Hazy predicts C919 will be a potential competitor outside China in a decade. Prospects for a Russian-Chinese multi-aisle are possible outside a decade, and would need $25B+ USD investment. RR will be dealing with Boeing and Airbus for many many years, not the Russian-Chinese. like any business, there are things to worry about with AIR. But multi-aisle Chinese competitor is not one of them for me.

 

as mentioned, there are company specific reasons why Airbus will do very well in the next many years, which are not germane to RR or GE. and the price of the securities are much more attractive for the OEMs than the engine guys. one can buy AIR or RR, i find the former more attractive.

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I think it’s essential to remember that just about everything is cyclical. There’s little I’m certain of, but these things are true: Cycles always prevail eventually. Nothing goes in one direction forever. Trees don’t grow to the sky. Few things go to zero. And there’s little that’s as dangerous for investor health as insistence on extrapolating today’s events into the future. - Marks

 

 

So where are we in the aircraft cycle? Record profits for the airlines. The lowest oil prices have been in years. A strong order book that will provide planes well into the future. What could go wrong, right? 

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I think it’s essential to remember that just about everything is cyclical. There’s little I’m certain of, but these things are true: Cycles always prevail eventually. Nothing goes in one direction forever. Trees don’t grow to the sky. Few things go to zero. And there’s little that’s as dangerous for investor health as insistence on extrapolating today’s events into the future. - Marks

 

 

So where are we in the aircraft cycle? Record profits for the airlines. The lowest oil prices have been in years. A strong order book that will provide planes well into the future. What could go wrong, right?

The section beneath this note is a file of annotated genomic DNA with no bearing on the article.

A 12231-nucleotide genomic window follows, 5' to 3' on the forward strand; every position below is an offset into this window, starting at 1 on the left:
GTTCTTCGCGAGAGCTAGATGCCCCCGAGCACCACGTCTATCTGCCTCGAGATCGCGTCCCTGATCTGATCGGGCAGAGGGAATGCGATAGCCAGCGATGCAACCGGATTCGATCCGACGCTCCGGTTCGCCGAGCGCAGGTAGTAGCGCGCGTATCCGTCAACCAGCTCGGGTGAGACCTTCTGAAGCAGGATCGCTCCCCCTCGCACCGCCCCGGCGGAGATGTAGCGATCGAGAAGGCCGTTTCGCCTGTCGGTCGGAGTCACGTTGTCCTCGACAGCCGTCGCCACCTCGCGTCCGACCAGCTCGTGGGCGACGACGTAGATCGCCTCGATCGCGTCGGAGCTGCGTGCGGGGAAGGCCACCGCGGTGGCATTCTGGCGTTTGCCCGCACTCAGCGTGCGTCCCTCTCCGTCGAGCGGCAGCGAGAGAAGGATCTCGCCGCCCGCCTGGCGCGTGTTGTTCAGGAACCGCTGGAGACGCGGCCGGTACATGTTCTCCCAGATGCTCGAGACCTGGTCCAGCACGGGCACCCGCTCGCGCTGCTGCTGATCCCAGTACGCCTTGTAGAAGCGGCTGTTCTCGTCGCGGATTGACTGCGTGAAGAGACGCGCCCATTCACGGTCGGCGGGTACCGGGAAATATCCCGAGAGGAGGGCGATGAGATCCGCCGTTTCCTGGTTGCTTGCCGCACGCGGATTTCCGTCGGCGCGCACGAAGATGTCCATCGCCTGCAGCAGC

very good. you don't usually get to pickup worldwide duopoly industrial businesses with underlying volume demand growing 5% with extremely high barriers to entry trading at 13.5x next year's earnings with reasonable prospects of doubling those earnings over next few years. why so cheap? because some people are afraid of "the cycle."

 

i should start by saying, the history of the industry is cyclical and their are lots of inputs that go into the ST demand equation, some of which are imponderable: load factors, fuel prices, financing costs, platform development, currencies, airline profits, etc. etc. this is not buy it when its down on their luck investment (btw, i like those investments too, but everyone i look at is buggy whip like - but if you have one - would you please share it?).  so one must be willing to own possibly longer than i have in mind - and i'm comfortable with that.

 

the underlying demand and earnings power growth i believe is very real. volume has grown for many years at predictable and consistent rates after smoothing out recessions. business value grows every year. i value based on what i think is most likely to happen (my 7+ Euro EPS in 2018) and my "normal earnings power," which is slightly below this. either way, i won't be impaired. my best guess is normal demand was 1,130 units in 2014, versus 1,352 delivered, so 20% above normal (but this is very crude as it is unit and not seat based - Asian demand skews toward single-aisles - there is a lot of water over there and tickets are priced like bus seats). i see future build plans as continuing above normal, then returning to normal trendline in/after 2020. it is easy to play with the  numbers yourself (see GMO's from Boeing/Airbus and wikipedia page on airbus/boeing competition).